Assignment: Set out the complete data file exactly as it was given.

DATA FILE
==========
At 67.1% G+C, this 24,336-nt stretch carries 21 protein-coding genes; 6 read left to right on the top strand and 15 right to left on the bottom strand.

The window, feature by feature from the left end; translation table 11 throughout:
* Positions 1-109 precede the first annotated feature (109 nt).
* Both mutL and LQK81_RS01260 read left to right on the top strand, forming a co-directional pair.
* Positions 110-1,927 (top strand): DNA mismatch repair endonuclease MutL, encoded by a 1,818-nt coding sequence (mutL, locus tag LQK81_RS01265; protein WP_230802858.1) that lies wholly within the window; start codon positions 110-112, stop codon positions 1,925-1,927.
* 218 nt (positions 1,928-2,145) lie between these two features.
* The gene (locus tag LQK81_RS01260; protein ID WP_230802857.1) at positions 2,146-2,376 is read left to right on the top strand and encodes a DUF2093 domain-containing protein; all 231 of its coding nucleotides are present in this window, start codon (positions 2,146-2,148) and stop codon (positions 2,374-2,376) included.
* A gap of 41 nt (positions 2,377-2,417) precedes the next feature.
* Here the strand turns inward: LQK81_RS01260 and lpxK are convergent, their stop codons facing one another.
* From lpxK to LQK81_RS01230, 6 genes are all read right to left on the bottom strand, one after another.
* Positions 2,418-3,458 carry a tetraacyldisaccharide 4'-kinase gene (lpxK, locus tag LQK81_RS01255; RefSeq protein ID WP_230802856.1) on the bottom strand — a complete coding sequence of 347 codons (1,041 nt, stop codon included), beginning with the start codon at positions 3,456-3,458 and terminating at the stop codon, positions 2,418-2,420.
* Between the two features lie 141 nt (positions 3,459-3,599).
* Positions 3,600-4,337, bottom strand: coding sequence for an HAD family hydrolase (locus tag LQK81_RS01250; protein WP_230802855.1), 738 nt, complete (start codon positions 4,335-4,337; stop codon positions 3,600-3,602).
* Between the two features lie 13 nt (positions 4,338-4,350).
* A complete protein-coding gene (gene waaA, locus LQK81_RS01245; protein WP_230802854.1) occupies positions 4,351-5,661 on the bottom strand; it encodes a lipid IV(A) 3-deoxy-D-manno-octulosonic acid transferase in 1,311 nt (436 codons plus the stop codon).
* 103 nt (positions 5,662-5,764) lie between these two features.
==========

At 67.1% G+C, this 24,336-nt stretch carries 21 protein-coding genes; 6 read left to right on the top strand and 15 right to left on the bottom strand.

The window, feature by feature from the left end; translation table 11 throughout:
* Positions 1-109 precede the first annotated feature (109 nt).
* Both mutL and LQK81_RS01260 read left to right on the top strand, forming a co-directional pair.
* Positions 110-1,927 (top strand): DNA mismatch repair endonuclease MutL, encoded by a 1,818-nt coding sequence (mutL, locus tag LQK81_RS01265; protein WP_230802858.1) that lies wholly within the window; start codon positions 110-112, stop codon positions 1,925-1,927.
* 218 nt (positions 1,928-2,145) lie between these two features.
* The gene (locus tag LQK81_RS01260; protein ID WP_230802857.1) at positions 2,146-2,376 is read left to right on the top strand and encodes a DUF2093 domain-containing protein; all 231 of its coding nucleotides are present in this window, start codon (positions 2,146-2,148) and stop codon (positions 2,374-2,376) included.
* A gap of 41 nt (positions 2,377-2,417) precedes the next feature.
* Here the strand turns inward: LQK81_RS01260 and lpxK are convergent, their stop codons facing one another.
* From lpxK to LQK81_RS01230, 6 genes are all read right to left on the bottom strand, one after another.
* Positions 2,418-3,458 carry a tetraacyldisaccharide 4'-kinase gene (lpxK, locus tag LQK81_RS01255; RefSeq protein ID WP_230802856.1) on the bottom strand — a complete coding sequence of 347 codons (1,041 nt, stop codon included), beginning with the start codon at positions 3,456-3,458 and terminating at the stop codon, positions 2,418-2,420.
* Between the two features lie 141 nt (positions 3,459-3,599).
* Positions 3,600-4,337, bottom strand: coding sequence for an HAD family hydrolase (locus tag LQK81_RS01250; protein WP_230802855.1), 738 nt, complete (start codon positions 4,335-4,337; stop codon positions 3,600-3,602).
* Between the two features lie 13 nt (positions 4,338-4,350).
* A complete protein-coding gene (gene waaA, locus LQK81_RS01245; protein WP_230802854.1) occupies positions 4,351-5,661 on the bottom strand; it encodes a lipid IV(A) 3-deoxy-D-manno-octulosonic acid transferase in 1,311 nt (436 codons plus the stop codon).
* 103 nt (positions 5,662-5,764) lie between these two features.